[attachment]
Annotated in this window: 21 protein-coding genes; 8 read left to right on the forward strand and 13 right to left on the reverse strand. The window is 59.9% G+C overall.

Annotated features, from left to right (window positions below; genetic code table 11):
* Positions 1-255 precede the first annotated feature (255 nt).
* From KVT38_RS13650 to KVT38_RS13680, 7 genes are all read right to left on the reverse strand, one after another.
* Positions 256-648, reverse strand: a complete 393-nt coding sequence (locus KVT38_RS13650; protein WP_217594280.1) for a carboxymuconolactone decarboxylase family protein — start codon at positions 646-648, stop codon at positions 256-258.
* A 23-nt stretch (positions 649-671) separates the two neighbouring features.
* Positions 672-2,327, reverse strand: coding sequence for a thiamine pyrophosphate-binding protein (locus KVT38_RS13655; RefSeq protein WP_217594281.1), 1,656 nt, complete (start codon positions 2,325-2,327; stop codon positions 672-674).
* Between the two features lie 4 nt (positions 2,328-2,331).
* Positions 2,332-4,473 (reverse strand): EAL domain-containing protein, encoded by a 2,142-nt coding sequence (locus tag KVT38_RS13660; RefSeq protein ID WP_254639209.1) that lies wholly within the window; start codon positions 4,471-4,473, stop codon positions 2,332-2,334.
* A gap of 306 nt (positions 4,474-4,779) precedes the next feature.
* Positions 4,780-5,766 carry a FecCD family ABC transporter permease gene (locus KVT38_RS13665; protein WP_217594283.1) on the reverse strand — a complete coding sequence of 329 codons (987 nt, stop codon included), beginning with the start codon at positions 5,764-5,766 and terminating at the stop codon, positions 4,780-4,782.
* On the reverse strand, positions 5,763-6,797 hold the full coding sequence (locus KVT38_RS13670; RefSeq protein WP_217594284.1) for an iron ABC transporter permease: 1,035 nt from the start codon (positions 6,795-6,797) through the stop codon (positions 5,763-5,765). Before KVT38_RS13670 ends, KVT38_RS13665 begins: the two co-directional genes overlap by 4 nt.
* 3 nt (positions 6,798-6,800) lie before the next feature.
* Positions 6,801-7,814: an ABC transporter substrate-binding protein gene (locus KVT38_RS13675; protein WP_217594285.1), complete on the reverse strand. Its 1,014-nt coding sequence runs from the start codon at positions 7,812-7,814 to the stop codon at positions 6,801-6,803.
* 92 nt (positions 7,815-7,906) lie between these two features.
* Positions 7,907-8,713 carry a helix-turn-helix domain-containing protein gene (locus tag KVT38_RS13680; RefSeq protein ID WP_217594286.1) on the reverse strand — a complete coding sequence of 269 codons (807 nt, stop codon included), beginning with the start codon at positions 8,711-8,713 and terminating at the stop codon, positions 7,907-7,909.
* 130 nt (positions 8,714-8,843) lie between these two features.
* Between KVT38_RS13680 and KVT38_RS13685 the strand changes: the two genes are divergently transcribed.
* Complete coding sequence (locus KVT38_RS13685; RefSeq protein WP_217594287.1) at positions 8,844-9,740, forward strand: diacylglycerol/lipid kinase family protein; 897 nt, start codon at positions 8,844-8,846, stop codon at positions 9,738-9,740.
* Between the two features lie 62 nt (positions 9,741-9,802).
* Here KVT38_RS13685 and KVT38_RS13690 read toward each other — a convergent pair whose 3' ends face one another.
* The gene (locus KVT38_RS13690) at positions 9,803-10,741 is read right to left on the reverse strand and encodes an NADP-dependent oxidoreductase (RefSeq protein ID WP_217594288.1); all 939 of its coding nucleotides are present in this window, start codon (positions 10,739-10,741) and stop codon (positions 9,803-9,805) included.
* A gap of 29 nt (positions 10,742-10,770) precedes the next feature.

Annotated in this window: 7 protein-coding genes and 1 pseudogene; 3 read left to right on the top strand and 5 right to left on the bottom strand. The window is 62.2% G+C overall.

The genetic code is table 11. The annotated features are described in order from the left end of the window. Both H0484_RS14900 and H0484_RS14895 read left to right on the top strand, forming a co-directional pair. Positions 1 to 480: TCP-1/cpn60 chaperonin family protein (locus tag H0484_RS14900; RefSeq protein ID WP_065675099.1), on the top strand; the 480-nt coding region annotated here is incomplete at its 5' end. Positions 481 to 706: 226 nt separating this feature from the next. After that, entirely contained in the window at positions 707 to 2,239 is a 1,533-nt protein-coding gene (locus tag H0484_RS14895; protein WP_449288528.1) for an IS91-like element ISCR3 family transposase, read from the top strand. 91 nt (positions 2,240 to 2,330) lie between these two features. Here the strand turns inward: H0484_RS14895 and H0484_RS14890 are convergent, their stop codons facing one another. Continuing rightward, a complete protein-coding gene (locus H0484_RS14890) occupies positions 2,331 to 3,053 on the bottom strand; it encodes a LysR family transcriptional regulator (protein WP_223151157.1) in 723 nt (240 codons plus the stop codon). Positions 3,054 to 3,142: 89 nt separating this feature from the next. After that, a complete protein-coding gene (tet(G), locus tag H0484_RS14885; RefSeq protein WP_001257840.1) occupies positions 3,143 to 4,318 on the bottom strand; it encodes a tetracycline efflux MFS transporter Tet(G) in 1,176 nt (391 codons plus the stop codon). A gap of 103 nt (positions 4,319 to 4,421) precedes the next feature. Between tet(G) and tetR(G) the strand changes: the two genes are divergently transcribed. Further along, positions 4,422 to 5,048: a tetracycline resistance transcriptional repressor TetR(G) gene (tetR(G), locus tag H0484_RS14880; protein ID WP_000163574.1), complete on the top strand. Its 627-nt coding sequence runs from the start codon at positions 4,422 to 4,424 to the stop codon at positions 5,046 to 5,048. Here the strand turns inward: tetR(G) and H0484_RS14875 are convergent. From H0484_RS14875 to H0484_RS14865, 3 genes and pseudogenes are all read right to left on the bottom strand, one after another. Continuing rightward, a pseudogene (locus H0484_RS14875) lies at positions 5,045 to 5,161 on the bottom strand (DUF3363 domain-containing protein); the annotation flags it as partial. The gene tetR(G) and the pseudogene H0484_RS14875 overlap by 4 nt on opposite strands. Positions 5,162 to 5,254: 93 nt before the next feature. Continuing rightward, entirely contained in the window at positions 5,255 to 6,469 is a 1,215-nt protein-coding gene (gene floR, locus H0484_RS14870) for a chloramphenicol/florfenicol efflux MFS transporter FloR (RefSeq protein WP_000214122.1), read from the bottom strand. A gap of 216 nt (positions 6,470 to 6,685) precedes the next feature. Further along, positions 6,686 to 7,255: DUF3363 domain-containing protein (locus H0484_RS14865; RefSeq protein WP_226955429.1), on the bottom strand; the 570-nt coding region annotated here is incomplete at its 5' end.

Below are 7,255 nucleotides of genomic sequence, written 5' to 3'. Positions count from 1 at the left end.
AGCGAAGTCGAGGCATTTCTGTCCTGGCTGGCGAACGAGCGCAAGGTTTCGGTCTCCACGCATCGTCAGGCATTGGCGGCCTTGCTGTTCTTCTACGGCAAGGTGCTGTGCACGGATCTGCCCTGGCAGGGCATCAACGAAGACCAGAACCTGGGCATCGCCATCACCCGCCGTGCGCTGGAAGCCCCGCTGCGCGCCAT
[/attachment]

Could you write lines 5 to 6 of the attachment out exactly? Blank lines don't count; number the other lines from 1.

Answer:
* Positions 256-648, reverse strand: a complete 393-nt coding sequence (locus KVT38_RS13650; protein WP_217594280.1) for a carboxymuconolactone decarboxylase family protein — start codon at positions 646-648, stop codon at positions 256-258.
* A 23-nt stretch (positions 649-671) separates the two neighbouring features.